Gastric Banding

While we believe that providing information about the gastric band on our website is essential, this is not a procedure we perform routinely unless under exceptional circumstances. Data has shown that the gastric band often has unacceptably high complication rates over the long term, and we believe that other procedures may be more suitable for most of our patients.

The gastric band, also known by its trade name the LAP-BAND, is a procedure that relies on an implanted medical device to assist the patient in losing weight. Once a prevalent method, the lap -and has waned in popularity due to the longer-term complication rate.

To the benefit of many obese patients who did not qualify for weight loss surgery in the past, the lap-band was approved for patients with a BMI of 30 or over if they also presented with one or more major obesity-related diseases. This is the only bariatric surgical procedure approved at that BMI level, making bariatric surgery accessible to more obese patients.

How does the gastric band work?

The gastric band is performed laparoscopically, meaning that it is placed using five small incisions in the abdomen through which specialized medical devices are passed. The surgeon guides a laparoscope or high-definition camera that assists the operating team in visualizing the abdominal cavity without a large, open incision.

The surgeon places the gastric band around the top of the existing stomach pouch. When tightened, it forms two interconnected stomach chambers that reduce the speed of food passing from the smaller top chamber to the larger lower section. Because of its unique inflatable pillow-like cells, the band can be adjusted by injecting or removing sterile saline.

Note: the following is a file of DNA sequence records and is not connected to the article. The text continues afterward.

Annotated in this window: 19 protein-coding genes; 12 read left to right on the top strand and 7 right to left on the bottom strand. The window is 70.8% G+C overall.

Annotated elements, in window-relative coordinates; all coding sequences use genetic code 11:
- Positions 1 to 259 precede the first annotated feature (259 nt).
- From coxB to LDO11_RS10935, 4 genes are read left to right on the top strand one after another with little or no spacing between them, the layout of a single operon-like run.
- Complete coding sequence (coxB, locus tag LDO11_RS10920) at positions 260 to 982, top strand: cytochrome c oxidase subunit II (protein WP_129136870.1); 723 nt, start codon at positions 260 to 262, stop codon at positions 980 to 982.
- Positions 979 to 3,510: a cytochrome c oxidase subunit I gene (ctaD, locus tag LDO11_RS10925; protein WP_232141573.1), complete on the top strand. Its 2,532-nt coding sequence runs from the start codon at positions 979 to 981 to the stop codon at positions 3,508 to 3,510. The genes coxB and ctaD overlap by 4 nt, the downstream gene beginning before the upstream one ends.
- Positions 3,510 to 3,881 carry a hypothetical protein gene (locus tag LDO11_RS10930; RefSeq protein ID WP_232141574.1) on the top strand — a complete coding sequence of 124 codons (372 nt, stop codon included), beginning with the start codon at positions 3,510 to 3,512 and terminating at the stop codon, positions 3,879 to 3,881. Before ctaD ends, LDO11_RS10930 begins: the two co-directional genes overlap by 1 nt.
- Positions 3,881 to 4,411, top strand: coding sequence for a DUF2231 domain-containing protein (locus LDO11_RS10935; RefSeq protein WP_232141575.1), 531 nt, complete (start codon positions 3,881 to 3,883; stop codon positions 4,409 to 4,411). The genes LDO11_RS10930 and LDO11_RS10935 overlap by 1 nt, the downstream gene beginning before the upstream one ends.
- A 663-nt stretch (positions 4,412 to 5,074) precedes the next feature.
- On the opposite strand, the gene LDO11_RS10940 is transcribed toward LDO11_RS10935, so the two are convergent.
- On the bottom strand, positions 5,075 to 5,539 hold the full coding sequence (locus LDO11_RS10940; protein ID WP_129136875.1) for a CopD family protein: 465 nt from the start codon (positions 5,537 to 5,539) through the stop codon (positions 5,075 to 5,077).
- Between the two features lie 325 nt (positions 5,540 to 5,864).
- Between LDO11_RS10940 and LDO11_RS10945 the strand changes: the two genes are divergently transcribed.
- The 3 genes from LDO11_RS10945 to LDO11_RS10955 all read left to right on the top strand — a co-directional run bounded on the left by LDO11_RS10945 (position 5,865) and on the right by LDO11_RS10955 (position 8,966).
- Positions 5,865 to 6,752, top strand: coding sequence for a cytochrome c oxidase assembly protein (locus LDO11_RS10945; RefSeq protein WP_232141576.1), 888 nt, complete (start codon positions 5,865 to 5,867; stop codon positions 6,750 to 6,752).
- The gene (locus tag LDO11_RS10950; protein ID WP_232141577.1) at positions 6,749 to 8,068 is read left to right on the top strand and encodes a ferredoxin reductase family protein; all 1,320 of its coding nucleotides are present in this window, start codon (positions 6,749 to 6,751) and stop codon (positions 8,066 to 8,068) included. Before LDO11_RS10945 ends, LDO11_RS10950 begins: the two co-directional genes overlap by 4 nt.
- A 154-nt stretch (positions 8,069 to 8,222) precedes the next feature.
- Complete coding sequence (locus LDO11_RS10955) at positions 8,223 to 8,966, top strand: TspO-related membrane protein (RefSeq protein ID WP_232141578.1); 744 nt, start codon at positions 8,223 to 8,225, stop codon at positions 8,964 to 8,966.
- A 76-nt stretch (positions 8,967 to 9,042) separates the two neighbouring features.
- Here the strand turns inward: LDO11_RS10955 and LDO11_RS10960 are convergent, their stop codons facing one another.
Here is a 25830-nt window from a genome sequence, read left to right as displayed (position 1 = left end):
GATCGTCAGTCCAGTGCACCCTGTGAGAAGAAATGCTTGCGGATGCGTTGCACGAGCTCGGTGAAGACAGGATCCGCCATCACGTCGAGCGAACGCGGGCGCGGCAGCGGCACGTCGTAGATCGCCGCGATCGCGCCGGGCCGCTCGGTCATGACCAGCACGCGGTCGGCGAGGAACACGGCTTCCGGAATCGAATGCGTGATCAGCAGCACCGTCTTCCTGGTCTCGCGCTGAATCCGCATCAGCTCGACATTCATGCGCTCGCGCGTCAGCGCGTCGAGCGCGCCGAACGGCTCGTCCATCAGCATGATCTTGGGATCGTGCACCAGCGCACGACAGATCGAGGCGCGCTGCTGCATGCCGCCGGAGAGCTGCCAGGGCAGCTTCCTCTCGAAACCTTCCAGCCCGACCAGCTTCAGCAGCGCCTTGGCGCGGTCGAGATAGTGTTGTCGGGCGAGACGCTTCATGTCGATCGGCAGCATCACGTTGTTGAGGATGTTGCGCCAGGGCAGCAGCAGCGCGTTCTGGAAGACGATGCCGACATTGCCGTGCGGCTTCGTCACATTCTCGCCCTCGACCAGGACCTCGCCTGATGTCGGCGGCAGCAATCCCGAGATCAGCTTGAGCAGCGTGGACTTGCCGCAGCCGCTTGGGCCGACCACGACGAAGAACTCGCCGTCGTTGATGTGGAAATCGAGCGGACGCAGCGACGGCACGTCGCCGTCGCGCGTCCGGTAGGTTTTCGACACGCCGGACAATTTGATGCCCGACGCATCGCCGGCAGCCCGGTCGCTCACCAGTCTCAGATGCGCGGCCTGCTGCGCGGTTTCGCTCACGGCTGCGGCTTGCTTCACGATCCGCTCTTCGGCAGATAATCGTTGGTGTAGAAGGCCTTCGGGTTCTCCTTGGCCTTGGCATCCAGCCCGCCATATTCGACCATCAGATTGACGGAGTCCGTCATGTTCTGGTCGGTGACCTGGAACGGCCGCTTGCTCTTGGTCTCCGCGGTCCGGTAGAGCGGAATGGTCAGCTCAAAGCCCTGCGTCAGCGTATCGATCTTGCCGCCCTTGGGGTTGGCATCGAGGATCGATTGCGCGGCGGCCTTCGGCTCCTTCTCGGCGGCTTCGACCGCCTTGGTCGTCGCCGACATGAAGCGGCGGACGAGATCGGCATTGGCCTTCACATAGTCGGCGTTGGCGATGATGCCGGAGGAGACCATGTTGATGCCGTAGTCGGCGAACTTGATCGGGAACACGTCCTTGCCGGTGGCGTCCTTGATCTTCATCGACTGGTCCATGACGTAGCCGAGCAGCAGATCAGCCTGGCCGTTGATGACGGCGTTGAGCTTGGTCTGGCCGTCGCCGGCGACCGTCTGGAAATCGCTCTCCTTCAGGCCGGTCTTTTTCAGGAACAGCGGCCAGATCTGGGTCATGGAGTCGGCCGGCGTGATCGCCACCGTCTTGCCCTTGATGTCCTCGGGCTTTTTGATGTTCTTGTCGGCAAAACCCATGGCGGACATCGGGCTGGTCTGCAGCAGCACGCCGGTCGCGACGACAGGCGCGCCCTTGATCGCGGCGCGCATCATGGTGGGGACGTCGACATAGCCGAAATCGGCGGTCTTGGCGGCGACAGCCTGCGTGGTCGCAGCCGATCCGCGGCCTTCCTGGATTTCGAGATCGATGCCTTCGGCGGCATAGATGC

An injection port is attached to the abdominal wall and connected to the band by a long, thin silicone tube during the procedure. This injection port allows the surgeon to quickly adjust the band at future appointments with minimal discomfort.

Recovery from the gastric band

Since no part of the gastrointestinal tract is cut or removed, recovery from the gastric band is rapid. The band can be performed on an outpatient basis, but most should expect one day in the hospital under observation by the clinical staff. When patients return home, they will have to care for the abdominal incisions and allow themselves some time to heal before returning to work, especially before undertaking any strenuous activities or exercises.

Benefits of the gastric band

  • Fully adjustable and removable in cases of need. It is worth noting that patients will likely regain their weight if the band is removed.
  • Moderate excess body weight loss and obesity-related disease improvement potential
  • Fewer dietary restrictions as compared to the gastric bypass or duodenal switch
  • No staple lines mean no risk of a leak.
  • Shortest hospital stay and the quickest recovery of all major weight loss surgery procedures
  • If patients do not experience sufficient weight loss, the band can be revised.
  • Typically, less costly than other bariatric procedures.

Risks and considerations of the gastric band

  • All of the risks associated with any surgical procedure
  • Lower weight loss and obesity-related disease improvement potential
  • An implanted device is required to maintain weight loss
  • Greater need for follow-up appointments and adjustments
  • Higher risk of long-term complications, including band slippage, erosion into the esophagus, and twisting or leaking of the injection port